As President-elect, Obama spent some vacation time in Hawaii and New Mexico Independent's Matthew Reichbach's look at a December 28, 2008 post by Time magazine's political blogger Mark Halperin, about the sometimes mundane nature of being a member of the press pool.

As much as I would have liked to cover the backyard gathering and the stop at Barelas Coffee House, I would have declined being the pool still photographer, mostly because I would not have been willing to put myself under the deadline, which is required. I have no complaint about Thompson’s selection, but though I got Olsen’s cryptic notes, through the White House Office of Media Affairs, I saw no pictures from Thompson.

The reasoning for making independent photographs is to be an eye witness. I, like every other news outlet, try to bring my viewers the best images and words I can. Those who follow a particular outlet or, hopefully, several outlets, do so for a variety of reasons. The reasoning may include quality of work, tone, and a certain attachment to the style of coverage.

Politics, like many other human endeavors, are a form of theater. People try to put forth their best appearances, be it: attractiveness, fashion, style, manner, eloquence, candor, approachability, friendliness, and other qualities, and characteristics. Intentionally or not; honestly or disingenuously, it's all an act.

Some of us are iconoclasts, we attempt to penetrate the mask worn by our public officials in the public theater. We seek to show those moments, as brief as they may be, that reveal the true nature of the person, Don't read "true nature" as a bad thing, only that it is contrary to the role individuals try to project.

The highest level of political theater is the attempt for politician to appear to be open honest and candid. Those who do it well are probably accepted by the public better and judged on their words and actions rather than any sight of possible manipulation.

The use of "security" for politicians plays a big role in how the public theater is staged.

To my friends in the security business, I am not attacking the importance of or your role in protection, just mentioning the fact security is a reality that represents part of the staging.

Some administrations at different levels: international, national, state and local levels have been able to assimilate security with those whose job it quite literally is to prepare the stage.
As seen above when President Obama made a May 2009 visit to Rio Rancho High School three years ago, a Secret Service Special Agent, left and Associate Director White House Press Advance Lepow, right, stood at the front of the hall and assessed the crowd just before the formal introduction began.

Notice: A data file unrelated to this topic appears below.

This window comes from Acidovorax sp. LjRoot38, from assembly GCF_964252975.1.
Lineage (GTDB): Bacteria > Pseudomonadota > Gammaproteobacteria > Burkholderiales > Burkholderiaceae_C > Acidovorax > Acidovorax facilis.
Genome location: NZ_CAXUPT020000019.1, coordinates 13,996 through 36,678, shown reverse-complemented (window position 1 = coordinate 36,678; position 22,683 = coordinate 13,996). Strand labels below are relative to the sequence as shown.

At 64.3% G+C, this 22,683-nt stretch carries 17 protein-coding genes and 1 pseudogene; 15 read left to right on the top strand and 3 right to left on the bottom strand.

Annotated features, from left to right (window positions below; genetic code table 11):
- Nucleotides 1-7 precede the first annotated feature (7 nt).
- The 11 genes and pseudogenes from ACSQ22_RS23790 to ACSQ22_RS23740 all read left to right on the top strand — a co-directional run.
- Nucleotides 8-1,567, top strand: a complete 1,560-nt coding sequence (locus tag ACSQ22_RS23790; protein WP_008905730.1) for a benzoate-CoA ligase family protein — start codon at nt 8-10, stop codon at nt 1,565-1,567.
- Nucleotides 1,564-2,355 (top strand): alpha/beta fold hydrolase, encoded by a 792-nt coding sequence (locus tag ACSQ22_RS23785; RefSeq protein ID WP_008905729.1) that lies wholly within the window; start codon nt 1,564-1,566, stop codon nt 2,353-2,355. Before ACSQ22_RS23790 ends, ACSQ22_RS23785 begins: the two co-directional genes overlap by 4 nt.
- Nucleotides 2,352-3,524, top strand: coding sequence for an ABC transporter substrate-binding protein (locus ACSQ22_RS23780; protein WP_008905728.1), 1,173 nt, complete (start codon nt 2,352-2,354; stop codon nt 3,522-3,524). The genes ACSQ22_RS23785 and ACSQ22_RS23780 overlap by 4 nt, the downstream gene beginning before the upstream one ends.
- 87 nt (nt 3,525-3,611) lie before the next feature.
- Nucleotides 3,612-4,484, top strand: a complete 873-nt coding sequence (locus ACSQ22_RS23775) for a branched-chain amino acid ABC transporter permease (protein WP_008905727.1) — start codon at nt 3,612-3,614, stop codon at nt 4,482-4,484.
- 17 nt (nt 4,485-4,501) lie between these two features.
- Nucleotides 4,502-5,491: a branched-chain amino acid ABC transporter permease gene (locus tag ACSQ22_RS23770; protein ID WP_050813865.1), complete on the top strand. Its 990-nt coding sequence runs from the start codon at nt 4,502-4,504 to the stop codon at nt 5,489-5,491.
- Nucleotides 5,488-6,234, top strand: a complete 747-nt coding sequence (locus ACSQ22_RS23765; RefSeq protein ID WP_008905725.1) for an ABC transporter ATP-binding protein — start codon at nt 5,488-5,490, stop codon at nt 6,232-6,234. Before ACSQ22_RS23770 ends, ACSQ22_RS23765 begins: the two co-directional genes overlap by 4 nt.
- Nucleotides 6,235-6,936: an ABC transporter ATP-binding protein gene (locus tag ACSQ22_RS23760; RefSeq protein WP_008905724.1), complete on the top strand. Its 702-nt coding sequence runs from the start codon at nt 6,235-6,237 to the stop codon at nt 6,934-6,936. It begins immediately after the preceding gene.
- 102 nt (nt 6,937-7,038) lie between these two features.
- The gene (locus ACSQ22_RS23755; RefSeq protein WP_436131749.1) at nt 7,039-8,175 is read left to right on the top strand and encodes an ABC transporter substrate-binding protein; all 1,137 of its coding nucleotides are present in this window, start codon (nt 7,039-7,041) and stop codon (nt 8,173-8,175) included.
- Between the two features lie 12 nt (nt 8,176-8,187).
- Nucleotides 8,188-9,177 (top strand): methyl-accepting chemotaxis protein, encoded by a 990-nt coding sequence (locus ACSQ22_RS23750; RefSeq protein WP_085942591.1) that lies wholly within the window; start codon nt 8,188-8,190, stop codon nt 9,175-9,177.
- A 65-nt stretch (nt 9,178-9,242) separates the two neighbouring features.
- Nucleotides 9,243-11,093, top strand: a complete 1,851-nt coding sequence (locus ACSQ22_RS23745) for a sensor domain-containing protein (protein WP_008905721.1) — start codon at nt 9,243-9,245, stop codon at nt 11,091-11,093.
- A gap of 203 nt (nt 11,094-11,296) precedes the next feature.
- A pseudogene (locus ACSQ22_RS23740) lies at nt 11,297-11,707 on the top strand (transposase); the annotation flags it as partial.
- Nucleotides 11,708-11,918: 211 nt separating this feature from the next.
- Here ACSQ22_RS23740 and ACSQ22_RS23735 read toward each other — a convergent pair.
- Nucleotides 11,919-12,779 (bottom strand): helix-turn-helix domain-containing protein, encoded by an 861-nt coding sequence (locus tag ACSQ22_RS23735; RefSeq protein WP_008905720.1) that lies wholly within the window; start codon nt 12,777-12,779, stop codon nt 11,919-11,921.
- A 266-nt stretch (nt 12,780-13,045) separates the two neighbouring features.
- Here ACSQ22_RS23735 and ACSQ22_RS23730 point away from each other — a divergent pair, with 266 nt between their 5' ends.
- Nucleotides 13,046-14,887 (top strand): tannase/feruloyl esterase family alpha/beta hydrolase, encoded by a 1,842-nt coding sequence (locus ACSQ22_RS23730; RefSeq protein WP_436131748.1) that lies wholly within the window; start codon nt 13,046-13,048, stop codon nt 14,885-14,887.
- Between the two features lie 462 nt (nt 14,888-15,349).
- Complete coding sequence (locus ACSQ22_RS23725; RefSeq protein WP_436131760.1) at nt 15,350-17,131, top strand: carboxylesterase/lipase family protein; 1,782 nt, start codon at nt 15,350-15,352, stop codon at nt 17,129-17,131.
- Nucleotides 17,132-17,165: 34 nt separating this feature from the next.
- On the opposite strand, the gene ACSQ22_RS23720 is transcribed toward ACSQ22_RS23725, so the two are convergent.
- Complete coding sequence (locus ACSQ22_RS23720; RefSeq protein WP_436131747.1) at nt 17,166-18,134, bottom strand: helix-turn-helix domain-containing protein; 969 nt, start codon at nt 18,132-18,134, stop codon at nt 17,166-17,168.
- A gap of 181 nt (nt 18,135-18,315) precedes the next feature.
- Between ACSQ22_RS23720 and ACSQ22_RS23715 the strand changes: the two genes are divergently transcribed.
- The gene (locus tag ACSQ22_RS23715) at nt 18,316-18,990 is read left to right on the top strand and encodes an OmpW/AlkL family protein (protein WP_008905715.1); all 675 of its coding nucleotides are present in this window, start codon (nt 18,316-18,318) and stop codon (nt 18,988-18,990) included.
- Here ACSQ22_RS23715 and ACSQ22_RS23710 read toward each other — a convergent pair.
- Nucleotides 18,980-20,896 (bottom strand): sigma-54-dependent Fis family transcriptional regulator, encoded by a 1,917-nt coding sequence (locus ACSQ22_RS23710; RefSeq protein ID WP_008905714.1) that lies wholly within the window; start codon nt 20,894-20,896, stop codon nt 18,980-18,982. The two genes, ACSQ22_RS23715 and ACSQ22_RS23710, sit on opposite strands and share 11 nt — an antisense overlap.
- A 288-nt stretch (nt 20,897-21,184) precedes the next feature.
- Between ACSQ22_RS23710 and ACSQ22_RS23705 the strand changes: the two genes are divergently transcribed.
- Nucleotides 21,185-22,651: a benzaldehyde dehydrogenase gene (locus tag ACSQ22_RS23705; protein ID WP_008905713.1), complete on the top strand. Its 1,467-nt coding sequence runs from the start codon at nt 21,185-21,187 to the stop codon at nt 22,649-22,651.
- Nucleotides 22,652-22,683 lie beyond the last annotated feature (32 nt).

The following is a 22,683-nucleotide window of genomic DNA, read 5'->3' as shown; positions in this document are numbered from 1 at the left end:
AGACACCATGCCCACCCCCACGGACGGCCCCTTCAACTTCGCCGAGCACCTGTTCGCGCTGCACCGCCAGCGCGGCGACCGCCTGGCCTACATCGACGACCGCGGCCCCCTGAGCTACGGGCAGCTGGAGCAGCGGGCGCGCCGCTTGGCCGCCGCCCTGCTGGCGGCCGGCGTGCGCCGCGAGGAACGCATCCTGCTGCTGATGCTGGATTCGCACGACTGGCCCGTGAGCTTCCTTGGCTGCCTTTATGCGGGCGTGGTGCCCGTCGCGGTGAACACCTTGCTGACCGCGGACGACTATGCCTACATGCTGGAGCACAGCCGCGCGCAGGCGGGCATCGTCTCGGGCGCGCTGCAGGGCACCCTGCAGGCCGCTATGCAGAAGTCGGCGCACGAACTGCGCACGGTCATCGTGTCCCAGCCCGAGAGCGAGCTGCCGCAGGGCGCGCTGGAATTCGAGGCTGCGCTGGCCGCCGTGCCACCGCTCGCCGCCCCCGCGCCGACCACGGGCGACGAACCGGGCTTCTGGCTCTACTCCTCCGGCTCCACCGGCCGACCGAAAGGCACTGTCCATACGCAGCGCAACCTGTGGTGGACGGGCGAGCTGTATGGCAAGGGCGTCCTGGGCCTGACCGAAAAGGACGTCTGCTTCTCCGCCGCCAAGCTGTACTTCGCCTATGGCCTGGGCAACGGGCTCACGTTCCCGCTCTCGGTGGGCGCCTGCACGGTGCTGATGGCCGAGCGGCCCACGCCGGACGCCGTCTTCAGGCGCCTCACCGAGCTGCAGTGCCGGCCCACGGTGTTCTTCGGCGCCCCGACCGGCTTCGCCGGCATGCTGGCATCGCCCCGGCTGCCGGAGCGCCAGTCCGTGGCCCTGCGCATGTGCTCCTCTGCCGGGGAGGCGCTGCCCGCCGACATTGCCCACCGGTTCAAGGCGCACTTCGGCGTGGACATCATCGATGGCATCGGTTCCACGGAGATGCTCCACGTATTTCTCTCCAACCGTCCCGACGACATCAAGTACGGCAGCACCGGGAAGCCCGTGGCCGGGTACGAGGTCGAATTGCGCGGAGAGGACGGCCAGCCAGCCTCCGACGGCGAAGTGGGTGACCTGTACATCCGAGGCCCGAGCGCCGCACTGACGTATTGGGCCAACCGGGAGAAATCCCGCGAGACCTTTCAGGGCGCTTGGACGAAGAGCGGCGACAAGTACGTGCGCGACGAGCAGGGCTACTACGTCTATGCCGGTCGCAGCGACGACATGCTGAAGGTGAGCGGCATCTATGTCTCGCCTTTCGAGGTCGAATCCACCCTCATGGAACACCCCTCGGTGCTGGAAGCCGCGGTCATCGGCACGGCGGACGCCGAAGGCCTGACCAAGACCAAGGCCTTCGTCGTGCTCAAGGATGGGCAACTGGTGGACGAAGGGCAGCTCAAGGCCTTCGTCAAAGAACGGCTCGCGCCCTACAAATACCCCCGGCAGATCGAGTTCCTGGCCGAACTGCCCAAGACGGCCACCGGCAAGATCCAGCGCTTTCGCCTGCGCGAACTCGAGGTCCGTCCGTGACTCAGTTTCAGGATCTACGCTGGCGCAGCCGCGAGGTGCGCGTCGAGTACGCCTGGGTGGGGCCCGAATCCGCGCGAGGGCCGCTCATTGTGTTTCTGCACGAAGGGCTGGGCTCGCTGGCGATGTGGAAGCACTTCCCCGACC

In the instant media world of coverage, even the crowd is part of the stage, and they must be ready to play their roles, on cue, and without missing a beat. The use of a shill, someone planted in audiences, during the first year or so in office, followed the campaign tradition, in large crowds, of yelling out, "we love you, Mr. President," to which Obama would respond, "I love you right back." it happens less frequently now.
However, Chief White House Photographer Pete Souza, the president’s official photographer, has access and his images of such closed events are sometimes provided to the media as handouts.

Some think this unacceptable in a free society that claims to believe in the principles of a free press.

Associated Press, Reuters, and other news organizations, refuse to put Souza’s images, handed out by the White House Press Office, on their wires citing they are not the result of independent journalism, but official government photos.
Souza, was a staff photographer for the Chicago Tribune, and assistant professor of photojournalism at Ohio University's School of Visual Communication, before becoming the White House photographer. He supported the NPPA’s stand against accepting handout photos. Souza had also been one of four rotating White House photographers during the Ronald Reagan Administration.
After President Barack Obama officially announced the killing of Osama Bin Laden on national television, May 1, 2011, he reenacted his walk to the East Room and read the first several paragraphs of his speech for the benefit of the assigned still photo pool.

This was not a new practice, but it wasn't a truth either.

Reuters White House photographer Jason Reed detailed his experience on his Jason's feed, blog posting, "Ready to record history." The other pool photographers were: Associated Press, Pablo Martinez Monsivais, AFP’s Chris Kleponis, The New York Times’ Doug Mills, and freelancer Brendan Smialowski filling the ISP (Independent Still Photographer)'s slot.